Rod Stewart is known to be a huge soccer fan, and at his concerts he often kicks soccer balls out into the audience.
At a 1989 concert, a ball struck the hand of a woman in the audience, Patricia Boughton, who subsequently sued Stewart claiming the incident had permanently injured her middle finger.
Her husband later also filed suit, on the grounds that his wife's hand injury had led to the breakup of their marriage. He explained, "If she hit that hand on something it was all over. To get into sexual activity, it was very difficult... It was like walking around trying not to break something."
Stewart eventually settled the suit for $17,000, which was less than the Boughtons had been hoping for.
Lansing State Journal - Oct 11, 1992
However, Stewart didn't stop kicking balls at his concerts. And as UltimateClassicRock.com reports, the injuries continued. At a 2002 concert, a man suffered a broken little finger after shielding his face from one of Stewart's balls. And another fan had his nose broken when it was hit by a soccer ball at a 2012 concert in Las Vegas.
In response to the lawsuits, Stewart has said that fans should know that his concerts are a "contact sport."
The video below shows Stewart kicking soccer balls at a concert.
If there were a Cheapskate's Hall of Fame, the Chicago Board of Education would surely have to be in it. In 1994, after gym teacher Clarence Notree heroically saved a group of children from a gunman who had entered the school gym by shielding them with his body, the Board of Education informed him that he wasn't entitled to Workers Compensation for his injuries because saving children wasn't technically part of his job.
After a protracted legal battle, he did finally get a settlement of $13,447.
Ruling in what it called a "tragically bizarre" case, an appeals court found that the estate of a man killed by a train while crossing the Edgebrook Metra station tracks can be held liable after a part of his body sent airborne by the collision struck and injured a bystander.
In 2008, Hiroyuki Joho, 18, was hurrying in pouring rain with an umbrella over his head, trying to catch an inbound Metra train due to arrive in about five minutes when he was struck by a southbound Amtrak train traveling more than 70 mph.
A large portion of his body was thrown about 100 feet on to the southbound platform, where it struck Gayane Zokhrabov, then 58, who was waiting to catch the 8:17 a.m. train to work. She was knocked to the ground, her leg and wrist broken and her shoulder injured.
Donald Drusky, of McKeesport, Pa. (which happens to be my mother’s hometown) specifically wanted God “to grant him the guitar-playing skills of famous guitarists, along with resurrecting his mother and his pet pigeon.”
Suing God, and perhaps even winning, would seem to be the easy part. Collecting payment is what’s hard.
In 1973, UC Davis fired Doris Judd from her job as a sandwich maker in the school's cafeteria, citing her "failure to spread mayonnaise to the edges of sandwich bread." Her supervisors also complained that she was slow putting sauerkraut on hot dogs, and had once made too many sloppy joes, which then had to be thrown out.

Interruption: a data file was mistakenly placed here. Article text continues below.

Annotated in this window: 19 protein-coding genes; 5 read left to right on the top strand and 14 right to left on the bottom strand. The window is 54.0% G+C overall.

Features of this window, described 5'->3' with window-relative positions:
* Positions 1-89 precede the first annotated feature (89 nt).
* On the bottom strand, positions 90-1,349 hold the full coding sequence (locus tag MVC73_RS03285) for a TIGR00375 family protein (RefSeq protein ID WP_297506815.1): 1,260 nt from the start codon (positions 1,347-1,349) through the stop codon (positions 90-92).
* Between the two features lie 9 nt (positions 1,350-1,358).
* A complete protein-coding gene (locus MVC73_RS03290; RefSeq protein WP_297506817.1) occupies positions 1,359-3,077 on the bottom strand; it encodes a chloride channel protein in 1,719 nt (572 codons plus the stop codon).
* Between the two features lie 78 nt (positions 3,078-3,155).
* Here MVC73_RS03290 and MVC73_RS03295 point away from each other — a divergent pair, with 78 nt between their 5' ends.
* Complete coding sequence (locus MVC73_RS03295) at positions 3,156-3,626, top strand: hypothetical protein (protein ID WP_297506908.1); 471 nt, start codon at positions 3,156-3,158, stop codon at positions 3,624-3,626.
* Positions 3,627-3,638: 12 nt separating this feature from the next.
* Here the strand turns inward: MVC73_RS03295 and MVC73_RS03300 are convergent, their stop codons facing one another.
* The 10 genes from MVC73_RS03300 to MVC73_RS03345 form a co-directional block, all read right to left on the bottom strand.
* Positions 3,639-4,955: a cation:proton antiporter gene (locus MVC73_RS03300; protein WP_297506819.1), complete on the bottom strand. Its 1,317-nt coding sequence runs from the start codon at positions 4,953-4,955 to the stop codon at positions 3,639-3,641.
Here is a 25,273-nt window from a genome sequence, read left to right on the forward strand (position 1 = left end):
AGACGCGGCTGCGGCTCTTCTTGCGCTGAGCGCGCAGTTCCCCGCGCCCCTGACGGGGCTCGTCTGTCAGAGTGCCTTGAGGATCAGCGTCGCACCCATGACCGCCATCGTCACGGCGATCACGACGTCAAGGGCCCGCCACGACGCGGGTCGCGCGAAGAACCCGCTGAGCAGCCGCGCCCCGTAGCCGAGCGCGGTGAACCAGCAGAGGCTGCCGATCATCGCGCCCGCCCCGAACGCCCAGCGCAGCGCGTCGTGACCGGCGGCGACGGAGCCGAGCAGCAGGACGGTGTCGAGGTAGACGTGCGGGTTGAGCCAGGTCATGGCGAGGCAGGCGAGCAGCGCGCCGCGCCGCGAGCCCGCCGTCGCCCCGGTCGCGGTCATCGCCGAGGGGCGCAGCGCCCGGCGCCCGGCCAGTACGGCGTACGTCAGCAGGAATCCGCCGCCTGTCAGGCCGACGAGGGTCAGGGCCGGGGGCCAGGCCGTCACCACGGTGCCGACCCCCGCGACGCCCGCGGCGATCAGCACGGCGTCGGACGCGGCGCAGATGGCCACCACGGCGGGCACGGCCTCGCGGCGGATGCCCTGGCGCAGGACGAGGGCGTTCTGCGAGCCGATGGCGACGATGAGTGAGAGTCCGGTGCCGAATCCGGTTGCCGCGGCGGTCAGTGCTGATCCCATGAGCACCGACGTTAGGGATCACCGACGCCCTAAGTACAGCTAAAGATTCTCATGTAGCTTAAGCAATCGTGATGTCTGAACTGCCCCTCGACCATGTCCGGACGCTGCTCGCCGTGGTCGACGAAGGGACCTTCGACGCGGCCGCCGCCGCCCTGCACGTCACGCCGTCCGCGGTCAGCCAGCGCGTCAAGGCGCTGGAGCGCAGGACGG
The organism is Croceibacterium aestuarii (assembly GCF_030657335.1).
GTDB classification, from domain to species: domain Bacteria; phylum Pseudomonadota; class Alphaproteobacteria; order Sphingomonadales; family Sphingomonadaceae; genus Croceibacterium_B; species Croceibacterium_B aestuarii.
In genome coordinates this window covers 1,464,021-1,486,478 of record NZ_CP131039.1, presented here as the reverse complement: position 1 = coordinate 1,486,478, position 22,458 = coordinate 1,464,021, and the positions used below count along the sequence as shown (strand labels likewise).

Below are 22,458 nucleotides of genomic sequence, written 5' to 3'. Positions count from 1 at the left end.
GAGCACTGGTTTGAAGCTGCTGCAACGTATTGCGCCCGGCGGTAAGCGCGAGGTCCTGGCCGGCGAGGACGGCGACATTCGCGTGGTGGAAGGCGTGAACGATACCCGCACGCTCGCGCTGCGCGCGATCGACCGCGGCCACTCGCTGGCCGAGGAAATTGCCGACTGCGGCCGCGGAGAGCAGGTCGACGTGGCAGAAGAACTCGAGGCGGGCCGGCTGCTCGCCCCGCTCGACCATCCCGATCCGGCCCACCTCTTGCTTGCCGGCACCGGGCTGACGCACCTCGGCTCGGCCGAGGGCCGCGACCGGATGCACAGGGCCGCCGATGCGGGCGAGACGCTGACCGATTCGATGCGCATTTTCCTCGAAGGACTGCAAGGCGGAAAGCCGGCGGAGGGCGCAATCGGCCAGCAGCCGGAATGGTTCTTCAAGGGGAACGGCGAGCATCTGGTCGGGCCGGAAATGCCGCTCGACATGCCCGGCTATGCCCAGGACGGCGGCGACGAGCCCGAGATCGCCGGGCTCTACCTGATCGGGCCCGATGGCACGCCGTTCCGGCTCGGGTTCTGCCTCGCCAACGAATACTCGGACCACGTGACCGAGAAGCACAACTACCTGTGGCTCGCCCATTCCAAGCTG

Judd subsequently sued the university for unlawful termination, arguing that the real reason she was fired was because the university was trying to save money by eliminating older workers. In the ensuing media coverage, she was nicknamed the "Mayonnaise Lady."
The judge agreed with her, remarking that the charges against her seemed "trivial" and ordered that she be rehired. Back on the job, she was assigned to work the grill, rather than sandwich duty. But apparently she didn't stay long, retiring soon after with the money from the settlement.
The philosophy of anti-natalism has been around for a while. It’s the belief that reproduction is bad because it involves bringing someone into this world without their consent and dooming them to potential suffering.
Mumbai businessman Raphael Samuel (aka Nihil Anand) has now taken this one step further by claiming that he’s going to sue his parents for giving birth to him without his consent.
His mother's response: "I must admire my son's temerity to want to take his parents to court knowing both of us are lawyers. And if Raphael could come up with a rational explanation as to how we could have sought his consent to be born, I will accept my fault."
Of course, Samuel hasn't yet found a lawyer willing to take his case. And he fully anticipates that the case will promptly be thrown out. But he's plowing ahead nevertheless.
The plaintiff, Janine Sugawara, says shes bought the Cap’N'Crunch with crunchberries because she thought crunchberries were real fruit. She subsequently learned that the “berries” were actually nothing more than brightly colored cereal balls, and that the cereal contained no real fruit.
She sued on the grounds that the cereal advertised falsely. She reported that she was suing for herself, and every other consumer that had been “tricked” by the cereal company. According to the complaint, Sugawara and other consumers were misled not only by the use of the word “berries” in the name, but also by an image on the front of the box, which features the product’s namesake, Cap’N'Crunch, aggressively “thrusting a spoonful of ‘Crunchberries’ at the prospective buyer.” The plaintiff brought claims for fraud, breach of warranty, and the California Unfair Competition Law and Consumer Legal Remedies Act.
Paul Di Filippo
Paul has been paid to put weird ideas into fictional form for over thirty years, in his career as a noted science fiction writer. He has recently begun blogging on many curious topics with three fellow writers at The Inferior 4+1.